RBG WORKING FROM HOME, MISSES TODAY’S ARGUMENTS | SCOTUS To Take On Partisan Gerrymandering Again
January 7, 2019
OUT OF OFFICE|
Today marks the first day of Supreme Court oral argument in the new year, but SCOTUS is one justice short. For the first time in her career, JUSTICE RUTH BADER GINSBURG will miss a session while she continues to recuperate from surgery. As today’s court session began, CHIEF JUSTICE JOHN ROBERTS announced RBG is working from home and will participate in the two cases scheduled for oral argument by reading briefs, filings and a transcript of the sessions.
DEALING WITH THE INEVITABLE|
On Friday, the justices announced that they will once again take up the issue of partisan gerrymandering, agreeing to consider rulings from two lower courts that found congressional maps in North Carolina and Maryland so extreme that they violated the rights of voters. Last year SCOTUS avoided ruling on the constitutionality of partisan gerrymandering in two cases out of Wisconsin and Maryland, but their retaking up of the issue, and the five conservative votes now on the bench, could mean the court is ready to say conclusively how courts should consider partisan gerrymandering cases.
Also on Friday, a three-judge panel of the U.S. Court of Appeals for the D.C. Circuit ruled in favor of the Trump administration’s military ban and said it should not have been blocked by a district court while it was being challenged. The panel found that the district D.C. judge who blocked the administration from enforcing the ban was wrong to do so because the ban isn’t a ban at all as long as transgender people present as their sex identified at birth. In other words, the ban on transgender people serving in the military isn’t a ban if those people pretend that they aren’t transgender. However, the outcome of this ruling doesn’t necessarily change anything. The ban won’t yet be implemented because several injunctions from other courts still remain in place.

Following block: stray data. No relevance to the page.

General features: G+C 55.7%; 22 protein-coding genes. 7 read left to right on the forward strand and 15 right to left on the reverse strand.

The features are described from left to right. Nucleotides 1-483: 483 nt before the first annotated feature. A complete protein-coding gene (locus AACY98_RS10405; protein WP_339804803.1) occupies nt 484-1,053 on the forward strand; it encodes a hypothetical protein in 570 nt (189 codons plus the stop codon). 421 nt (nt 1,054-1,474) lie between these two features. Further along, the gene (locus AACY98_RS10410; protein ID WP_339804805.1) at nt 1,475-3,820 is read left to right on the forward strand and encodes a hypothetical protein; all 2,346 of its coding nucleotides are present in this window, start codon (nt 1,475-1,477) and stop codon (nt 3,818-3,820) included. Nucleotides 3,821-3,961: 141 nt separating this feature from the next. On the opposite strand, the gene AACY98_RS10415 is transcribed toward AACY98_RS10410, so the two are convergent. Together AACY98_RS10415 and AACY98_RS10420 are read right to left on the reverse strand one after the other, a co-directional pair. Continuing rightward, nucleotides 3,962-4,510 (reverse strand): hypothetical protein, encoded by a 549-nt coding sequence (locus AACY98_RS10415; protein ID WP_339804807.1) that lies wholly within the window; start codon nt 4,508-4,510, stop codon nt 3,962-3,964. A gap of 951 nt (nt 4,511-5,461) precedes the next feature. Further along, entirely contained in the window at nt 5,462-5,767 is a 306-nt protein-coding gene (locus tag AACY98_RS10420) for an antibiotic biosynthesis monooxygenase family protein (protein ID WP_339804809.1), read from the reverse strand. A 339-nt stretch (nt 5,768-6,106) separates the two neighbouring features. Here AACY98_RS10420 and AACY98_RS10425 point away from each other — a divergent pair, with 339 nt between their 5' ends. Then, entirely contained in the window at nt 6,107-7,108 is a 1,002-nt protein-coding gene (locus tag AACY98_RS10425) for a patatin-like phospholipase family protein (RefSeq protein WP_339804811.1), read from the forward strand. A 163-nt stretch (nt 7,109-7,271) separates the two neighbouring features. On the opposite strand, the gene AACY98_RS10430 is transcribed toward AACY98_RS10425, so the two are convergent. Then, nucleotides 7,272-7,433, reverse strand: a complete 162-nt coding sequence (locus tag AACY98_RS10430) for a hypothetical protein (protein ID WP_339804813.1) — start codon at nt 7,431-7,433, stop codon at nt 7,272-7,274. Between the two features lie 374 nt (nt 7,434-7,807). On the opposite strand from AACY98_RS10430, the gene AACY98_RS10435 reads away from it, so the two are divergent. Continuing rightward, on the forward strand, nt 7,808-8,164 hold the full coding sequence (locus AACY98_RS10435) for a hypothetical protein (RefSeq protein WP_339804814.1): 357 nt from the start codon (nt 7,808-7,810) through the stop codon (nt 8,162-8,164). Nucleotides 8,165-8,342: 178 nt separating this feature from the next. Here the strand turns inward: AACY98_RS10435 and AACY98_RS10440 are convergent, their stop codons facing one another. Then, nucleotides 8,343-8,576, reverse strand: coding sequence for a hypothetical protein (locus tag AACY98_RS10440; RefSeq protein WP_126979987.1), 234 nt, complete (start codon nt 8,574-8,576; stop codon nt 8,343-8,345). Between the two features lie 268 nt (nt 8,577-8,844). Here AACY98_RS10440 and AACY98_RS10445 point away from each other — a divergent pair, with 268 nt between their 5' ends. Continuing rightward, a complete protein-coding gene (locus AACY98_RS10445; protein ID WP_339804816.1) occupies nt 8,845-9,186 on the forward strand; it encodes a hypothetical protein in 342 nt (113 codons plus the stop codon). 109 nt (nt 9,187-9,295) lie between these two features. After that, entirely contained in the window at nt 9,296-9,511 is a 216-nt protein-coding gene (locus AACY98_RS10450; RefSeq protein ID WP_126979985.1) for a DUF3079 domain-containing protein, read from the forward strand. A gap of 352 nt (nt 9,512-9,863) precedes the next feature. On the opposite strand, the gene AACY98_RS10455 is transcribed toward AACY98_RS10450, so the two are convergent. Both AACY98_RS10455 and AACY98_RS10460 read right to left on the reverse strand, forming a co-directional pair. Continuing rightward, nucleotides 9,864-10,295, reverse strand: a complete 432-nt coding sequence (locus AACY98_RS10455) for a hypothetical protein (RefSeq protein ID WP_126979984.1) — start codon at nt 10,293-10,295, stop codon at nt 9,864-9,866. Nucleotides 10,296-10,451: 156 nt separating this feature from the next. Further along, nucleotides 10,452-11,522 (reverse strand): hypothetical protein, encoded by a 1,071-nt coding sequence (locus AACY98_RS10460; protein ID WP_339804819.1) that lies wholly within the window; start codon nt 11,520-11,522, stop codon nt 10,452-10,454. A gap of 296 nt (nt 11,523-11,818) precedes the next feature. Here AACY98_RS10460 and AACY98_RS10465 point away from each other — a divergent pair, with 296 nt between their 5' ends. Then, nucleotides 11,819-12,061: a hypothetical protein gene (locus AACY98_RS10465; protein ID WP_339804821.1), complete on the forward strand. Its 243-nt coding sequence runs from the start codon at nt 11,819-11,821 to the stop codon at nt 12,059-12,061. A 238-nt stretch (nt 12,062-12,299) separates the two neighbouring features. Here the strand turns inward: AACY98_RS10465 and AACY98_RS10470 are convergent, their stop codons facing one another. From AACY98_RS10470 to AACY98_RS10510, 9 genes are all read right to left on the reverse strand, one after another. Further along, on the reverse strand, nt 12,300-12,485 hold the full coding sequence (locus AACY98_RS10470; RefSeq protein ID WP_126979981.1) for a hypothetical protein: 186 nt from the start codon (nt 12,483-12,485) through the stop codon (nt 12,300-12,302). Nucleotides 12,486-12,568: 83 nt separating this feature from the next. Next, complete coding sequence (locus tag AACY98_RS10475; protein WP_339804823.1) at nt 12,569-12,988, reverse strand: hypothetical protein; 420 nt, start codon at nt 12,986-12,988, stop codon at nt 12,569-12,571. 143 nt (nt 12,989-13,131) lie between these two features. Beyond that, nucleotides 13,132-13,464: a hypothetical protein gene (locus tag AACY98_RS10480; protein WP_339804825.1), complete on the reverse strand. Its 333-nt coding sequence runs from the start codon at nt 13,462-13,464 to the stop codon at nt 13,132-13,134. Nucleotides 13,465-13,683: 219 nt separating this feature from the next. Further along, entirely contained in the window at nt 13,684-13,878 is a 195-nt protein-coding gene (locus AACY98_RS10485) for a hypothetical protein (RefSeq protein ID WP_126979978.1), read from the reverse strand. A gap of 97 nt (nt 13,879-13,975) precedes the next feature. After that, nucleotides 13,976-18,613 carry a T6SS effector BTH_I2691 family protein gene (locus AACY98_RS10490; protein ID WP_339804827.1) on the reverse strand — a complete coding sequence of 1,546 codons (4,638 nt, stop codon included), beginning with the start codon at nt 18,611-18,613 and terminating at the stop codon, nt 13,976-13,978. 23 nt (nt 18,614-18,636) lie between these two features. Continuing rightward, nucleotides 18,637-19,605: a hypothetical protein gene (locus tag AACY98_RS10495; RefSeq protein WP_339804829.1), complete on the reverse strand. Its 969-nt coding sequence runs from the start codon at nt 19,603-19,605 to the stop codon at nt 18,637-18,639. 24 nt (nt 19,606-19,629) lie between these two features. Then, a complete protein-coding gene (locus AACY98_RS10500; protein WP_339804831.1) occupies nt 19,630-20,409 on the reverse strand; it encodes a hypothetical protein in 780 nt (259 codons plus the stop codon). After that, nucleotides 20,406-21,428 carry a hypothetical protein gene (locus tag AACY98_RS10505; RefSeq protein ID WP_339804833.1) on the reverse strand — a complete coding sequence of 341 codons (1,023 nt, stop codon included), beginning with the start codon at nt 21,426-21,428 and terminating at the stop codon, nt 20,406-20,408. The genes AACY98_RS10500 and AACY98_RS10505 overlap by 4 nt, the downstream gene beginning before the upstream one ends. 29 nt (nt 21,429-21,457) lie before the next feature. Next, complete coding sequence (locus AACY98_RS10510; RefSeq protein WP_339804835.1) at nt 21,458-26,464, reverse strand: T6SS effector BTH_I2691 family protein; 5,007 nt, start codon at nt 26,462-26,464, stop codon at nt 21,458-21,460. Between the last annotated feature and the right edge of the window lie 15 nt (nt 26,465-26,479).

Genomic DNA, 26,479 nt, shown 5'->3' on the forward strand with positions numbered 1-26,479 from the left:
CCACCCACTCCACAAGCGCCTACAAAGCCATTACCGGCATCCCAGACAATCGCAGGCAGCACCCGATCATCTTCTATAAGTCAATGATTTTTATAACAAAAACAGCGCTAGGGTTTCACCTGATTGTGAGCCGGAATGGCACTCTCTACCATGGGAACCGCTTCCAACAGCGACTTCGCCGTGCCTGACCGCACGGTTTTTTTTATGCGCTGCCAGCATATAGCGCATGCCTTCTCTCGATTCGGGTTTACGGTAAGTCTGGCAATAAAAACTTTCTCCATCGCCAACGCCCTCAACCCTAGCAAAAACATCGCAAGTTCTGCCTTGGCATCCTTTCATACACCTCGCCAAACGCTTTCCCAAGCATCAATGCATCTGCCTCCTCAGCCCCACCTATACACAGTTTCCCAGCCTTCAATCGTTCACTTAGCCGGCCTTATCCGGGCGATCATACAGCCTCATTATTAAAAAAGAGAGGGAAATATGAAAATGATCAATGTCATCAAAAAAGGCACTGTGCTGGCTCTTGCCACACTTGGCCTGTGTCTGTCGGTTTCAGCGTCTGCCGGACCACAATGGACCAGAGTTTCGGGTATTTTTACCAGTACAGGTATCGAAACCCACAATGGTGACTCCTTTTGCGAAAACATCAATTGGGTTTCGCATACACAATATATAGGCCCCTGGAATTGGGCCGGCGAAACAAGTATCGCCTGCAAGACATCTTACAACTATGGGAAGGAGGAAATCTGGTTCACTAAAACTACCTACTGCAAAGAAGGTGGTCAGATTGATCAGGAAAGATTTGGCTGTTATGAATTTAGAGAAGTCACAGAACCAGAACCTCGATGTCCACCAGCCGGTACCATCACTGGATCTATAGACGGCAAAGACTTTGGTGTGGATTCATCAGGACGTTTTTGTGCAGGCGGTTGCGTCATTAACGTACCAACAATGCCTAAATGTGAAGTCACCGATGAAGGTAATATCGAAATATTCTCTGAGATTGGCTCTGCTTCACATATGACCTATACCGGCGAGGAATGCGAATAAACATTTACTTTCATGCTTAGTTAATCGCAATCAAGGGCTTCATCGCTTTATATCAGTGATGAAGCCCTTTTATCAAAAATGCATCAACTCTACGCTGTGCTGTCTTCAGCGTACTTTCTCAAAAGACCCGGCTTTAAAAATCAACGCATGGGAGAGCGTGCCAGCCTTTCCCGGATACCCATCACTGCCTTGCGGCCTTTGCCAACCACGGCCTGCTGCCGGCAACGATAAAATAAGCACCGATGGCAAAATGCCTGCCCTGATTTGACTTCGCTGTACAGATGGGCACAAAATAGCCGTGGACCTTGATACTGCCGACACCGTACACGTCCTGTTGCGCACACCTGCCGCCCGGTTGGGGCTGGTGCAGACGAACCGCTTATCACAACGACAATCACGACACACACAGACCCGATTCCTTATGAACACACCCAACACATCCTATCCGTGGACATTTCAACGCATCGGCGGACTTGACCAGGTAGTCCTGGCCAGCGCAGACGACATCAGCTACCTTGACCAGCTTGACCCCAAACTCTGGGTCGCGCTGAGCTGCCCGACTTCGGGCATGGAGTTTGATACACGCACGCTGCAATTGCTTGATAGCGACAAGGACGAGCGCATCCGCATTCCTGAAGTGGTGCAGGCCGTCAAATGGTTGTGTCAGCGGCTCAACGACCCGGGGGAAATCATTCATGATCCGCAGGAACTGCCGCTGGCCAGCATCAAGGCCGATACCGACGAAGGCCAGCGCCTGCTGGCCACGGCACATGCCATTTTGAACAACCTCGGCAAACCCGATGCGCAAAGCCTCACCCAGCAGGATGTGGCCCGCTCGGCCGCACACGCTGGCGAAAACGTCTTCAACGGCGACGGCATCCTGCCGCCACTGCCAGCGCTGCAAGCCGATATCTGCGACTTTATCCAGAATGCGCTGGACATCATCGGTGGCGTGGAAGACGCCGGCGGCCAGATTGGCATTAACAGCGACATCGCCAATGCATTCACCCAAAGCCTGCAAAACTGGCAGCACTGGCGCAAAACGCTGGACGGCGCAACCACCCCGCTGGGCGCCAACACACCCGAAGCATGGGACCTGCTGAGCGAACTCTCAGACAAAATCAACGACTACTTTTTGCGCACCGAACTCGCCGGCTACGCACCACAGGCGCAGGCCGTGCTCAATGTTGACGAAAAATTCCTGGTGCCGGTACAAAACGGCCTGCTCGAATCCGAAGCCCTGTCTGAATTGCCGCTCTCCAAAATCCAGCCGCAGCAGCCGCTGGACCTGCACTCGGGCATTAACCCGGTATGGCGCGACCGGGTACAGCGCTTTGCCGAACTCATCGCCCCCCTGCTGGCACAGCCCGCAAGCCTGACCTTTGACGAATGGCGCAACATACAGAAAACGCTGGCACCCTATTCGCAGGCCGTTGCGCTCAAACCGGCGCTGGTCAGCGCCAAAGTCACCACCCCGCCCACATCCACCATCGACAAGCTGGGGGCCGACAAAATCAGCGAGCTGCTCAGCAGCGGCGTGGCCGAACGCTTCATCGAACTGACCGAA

CAN IT GET ANY WORSE|
“The Supreme Court’s decision on Friday to take up partisan gerrymandering cases from North Carolina and Maryland brought to mind a saying attributed to Judy Garland: Behind every cloud is another cloud.” That’s Richard Hasen arguing in The Atlantic that it’s likely SCOTUS won’t rule that partisan gerrymandering is unconstitutional and instead, will make the issue a whole lot worse.
Friday, SCOTUS agreed to review another free speech battle and decide whether trademark protection can be refused to brands the federal government finds vulgar or lewd. Robert Barnes with The Washington Post reports on the case concerning the trademark registration of a clothing brand called “FUCT.”
OTHER NEWSThe Hill
“The Richmond, Va.-based federal court of appeals released a tentative calendar, marking off days in March to hear President Trump’s appeal of a federal judge’s decision to allow a lawsuit accusing him of unconstitutionally profiting off the presidency by accepting payments through his D.C. hotel.”USA Today
“President Donald Trump is betting big on the Supreme Court in 2019 to revive controversial policies on issues ranging from immigration and border security to transgender soldiers in the military. Seeking to match the success he had at the high court on his immigration travel ban against predominantly Muslim countries last year, Trump is counting on the justices – including two that he picked – to reverse lower court losses at the hands of both liberal and conservative judges.”